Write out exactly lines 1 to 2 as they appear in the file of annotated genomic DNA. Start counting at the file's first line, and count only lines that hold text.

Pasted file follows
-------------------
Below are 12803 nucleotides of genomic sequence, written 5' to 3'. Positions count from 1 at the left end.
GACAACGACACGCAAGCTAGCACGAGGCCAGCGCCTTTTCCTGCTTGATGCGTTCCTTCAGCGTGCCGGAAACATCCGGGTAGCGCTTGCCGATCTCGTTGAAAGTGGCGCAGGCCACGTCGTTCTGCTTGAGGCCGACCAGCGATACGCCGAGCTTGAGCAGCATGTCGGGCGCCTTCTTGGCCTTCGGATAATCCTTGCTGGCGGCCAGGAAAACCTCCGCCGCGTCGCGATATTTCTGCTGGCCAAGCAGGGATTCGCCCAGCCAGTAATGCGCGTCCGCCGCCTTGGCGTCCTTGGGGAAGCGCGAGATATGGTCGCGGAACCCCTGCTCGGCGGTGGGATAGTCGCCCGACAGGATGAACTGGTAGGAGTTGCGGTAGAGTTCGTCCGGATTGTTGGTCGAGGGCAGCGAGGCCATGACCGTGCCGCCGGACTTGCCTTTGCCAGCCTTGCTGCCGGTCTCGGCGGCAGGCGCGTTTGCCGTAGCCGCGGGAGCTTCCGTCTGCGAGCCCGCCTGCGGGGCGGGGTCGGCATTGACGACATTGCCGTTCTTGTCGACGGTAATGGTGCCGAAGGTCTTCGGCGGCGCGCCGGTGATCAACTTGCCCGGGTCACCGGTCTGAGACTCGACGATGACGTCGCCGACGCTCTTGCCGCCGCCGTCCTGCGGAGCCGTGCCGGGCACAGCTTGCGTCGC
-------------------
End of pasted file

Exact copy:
Below are 12803 nucleotides of genomic sequence, written 5' to 3'. Positions count from 1 at the left end.
GACAACGACACGCAAGCTAGCACGAGGCCAGCGCCTTTTCCTGCTTGATGCGTTCCTTCAGCGTGCCGGAAACATCCGGGTAGCGCTTGCCGATCTCGTTGAAAGTGGCGCAGGCCACGTCGTTCTGCTTGAGGCCGACCAGCGATACGCCGAGCTTGAGCAGCATGTCGGGCGCCTTCTTGGCCTTCGGATAATCCTTGCTGGCGGCCAGGAAAACCTCCGCCGCGTCGCGATATTTCTGCTGGCCAAGCAGGGATTCGCCCAGCCAGTAATGCGCGTCCGCCGCCTTGGCGTCCTTGGGGAAGCGCGAGATATGGTCGCGGAACCCCTGCTCGGCGGTGGGATAGTCGCCCGACAGGATGAACTGGTAGGAGTTGCGGTAGAGTTCGTCCGGATTGTTGGTCGAGGGCAGCGAGGCCATGACCGTGCCGCCGGACTTGCCTTTGCCAGCCTTGCTGCCGGTCTCGGCGGCAGGCGCGTTTGCCGTAGCCGCGGGAGCTTCCGTCTGCGAGCCCGCCTGCGGGGCGGGGTCGGCATTGACGACATTGCCGTTCTTGTCGACGGTAATGGTGCCGAAGGTCTTCGGCGGCGCGCCGGTGATCAACTTGCCCGGGTCACCGGTCTGAGACTCGACGATGACGTCGCCGACGCTCTTGCCGCCGCCGTCCTGCGGAGCCGTGCCGGGCACAGCTTGCGTCGC